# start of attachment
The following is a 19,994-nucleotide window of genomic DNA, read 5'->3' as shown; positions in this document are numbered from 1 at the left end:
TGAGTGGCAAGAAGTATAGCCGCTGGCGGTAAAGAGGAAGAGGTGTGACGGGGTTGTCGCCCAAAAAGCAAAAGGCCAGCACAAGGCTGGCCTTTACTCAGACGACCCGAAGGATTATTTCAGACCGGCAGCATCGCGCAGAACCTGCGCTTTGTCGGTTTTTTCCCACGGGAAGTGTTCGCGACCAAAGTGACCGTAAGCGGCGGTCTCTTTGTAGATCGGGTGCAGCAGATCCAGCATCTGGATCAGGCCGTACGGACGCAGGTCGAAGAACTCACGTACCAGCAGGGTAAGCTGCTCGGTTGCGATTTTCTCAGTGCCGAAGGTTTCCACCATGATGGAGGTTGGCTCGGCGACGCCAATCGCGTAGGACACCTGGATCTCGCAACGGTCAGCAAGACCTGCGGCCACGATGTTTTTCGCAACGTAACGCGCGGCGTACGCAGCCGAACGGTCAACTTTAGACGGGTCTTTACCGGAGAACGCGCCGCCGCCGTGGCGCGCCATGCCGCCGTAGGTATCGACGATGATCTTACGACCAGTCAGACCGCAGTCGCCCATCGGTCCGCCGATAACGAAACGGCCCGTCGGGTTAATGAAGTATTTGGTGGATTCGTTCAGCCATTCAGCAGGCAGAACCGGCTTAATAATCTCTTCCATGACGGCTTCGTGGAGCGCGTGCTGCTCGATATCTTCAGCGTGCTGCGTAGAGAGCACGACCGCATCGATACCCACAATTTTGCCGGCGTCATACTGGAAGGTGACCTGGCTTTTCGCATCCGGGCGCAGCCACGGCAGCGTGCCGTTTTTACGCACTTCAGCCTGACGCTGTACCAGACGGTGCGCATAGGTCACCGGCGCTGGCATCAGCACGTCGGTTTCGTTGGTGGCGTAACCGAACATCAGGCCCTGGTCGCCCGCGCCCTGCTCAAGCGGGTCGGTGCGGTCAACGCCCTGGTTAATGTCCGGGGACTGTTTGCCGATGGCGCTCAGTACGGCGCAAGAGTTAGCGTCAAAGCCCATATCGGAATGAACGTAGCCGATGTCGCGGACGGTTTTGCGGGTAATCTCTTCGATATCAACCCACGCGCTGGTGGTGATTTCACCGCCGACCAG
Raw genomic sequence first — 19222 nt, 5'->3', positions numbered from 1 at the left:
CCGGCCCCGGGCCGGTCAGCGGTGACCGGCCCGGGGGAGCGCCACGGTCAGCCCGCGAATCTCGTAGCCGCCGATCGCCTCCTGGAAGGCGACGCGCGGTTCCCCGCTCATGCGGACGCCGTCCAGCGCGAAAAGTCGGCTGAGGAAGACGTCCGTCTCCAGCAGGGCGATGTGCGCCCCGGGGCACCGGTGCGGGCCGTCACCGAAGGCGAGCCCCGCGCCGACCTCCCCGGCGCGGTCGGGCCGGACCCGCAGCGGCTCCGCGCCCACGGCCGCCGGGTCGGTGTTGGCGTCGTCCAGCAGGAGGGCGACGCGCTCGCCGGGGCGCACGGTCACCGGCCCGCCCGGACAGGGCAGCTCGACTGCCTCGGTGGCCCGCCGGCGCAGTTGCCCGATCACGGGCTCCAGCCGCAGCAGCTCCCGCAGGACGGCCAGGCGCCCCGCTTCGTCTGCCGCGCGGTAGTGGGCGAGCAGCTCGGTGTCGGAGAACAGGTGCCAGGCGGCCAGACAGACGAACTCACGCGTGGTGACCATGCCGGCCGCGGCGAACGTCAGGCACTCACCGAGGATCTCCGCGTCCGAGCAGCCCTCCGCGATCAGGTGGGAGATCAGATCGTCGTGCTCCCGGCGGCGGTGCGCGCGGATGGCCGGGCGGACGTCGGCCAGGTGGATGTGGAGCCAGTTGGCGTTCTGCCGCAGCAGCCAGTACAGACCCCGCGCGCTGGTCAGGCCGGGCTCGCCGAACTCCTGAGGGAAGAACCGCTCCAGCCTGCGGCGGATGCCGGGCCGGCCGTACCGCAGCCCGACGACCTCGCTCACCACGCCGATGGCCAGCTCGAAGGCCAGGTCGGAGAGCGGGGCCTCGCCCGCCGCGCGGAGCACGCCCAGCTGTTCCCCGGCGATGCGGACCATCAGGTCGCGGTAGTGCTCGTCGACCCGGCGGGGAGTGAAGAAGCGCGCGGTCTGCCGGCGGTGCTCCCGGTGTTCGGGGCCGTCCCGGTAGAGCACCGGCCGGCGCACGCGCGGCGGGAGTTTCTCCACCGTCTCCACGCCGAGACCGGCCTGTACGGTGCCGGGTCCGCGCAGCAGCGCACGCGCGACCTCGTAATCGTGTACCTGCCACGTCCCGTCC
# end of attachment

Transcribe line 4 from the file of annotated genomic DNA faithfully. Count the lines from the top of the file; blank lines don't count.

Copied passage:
CCGGCCCCGGGCCGGTCAGCGGTGACCGGCCCGGGGGAGCGCCACGGTCAGCCCGCGAATCTCGTAGCCGCCGATCGCCTCCTGGAAGGCGACGCGCGGTTCCCCGCTCATGCGGACGCCGTCCAGCGCGAAAAGTCGGCTGAGGAAGACGTCCGTCTCCAGCAGGGCGATGTGCGCCCCGGGGCACCGGTGCGGGCCGTCACCGAAGGCGAGCCCCGCGCCGACCTCCCCGGCGCGGTCGGGCCGGACCCGCAGCGGCTCCGCGCCCACGGCCGCCGGGTCGGTGTTGGCGTCGTCCAGCAGGAGGGCGACGCGCTCGCCGGGGCGCACGGTCACCGGCCCGCCCGGACAGGGCAGCTCGACTGCCTCGGTGGCCCGCCGGCGCAGTTGCCCGATCACGGGCTCCAGCCGCAGCAGCTCCCGCAGGACGGCCAGGCGCCCCGCTTCGTCTGCCGCGCGGTAGTGGGCGAGCAGCTCGGTGTCGGAGAACAGGTGCCAGGCGGCCAGACAGACGAACTCACGCGTGGTGACCATGCCGGCCGCGGCGAACGTCAGGCACTCACCGAGGATCTCCGCGTCCGAGCAGCCCTCCGCGATCAGGTGGGAGATCAGATCGTCGTGCTCCCGGCGGCGGTGCGCGCGGATGGCCGGGCGGACGTCGGCCAGGTGGATGTGGAGCCAGTTGGCGTTCTGCCGCAGCAGCCAGTACAGACCCCGCGCGCTGGTCAGGCCGGGCTCGCCGAACTCCTGAGGGAAGAACCGCTCCAGCCTGCGGCGGATGCCGGGCCGGCCGTACCGCAGCCCGACGACCTCGCTCACCACGCCGATGGCCAGCTCGAAGGCCAGGTCGGAGAGCGGGGCCTCGCCCGCCGCGCGGAGCACGCCCAGCTGTTCCCCGGCGATGCGGACCATCAGGTCGCGGTAGTGCTCGTCGACCCGGCGGGGAGTGAAGAAGCGCGCGGTCTGCCGGCGGTGCTCCCGGTGTTCGGGGCCGTCCCGGTAGAGCACCGGCCGGCGCACGCGCGGCGGGAGTTTCTCCACCGTCTCCACGCCGAGACCGGCCTGTACGGTGCCGGGTCCGCGCAGCAGCGCACGCGCGACCTCGTAATCGTGTACCTGCCACGTCCCGTCC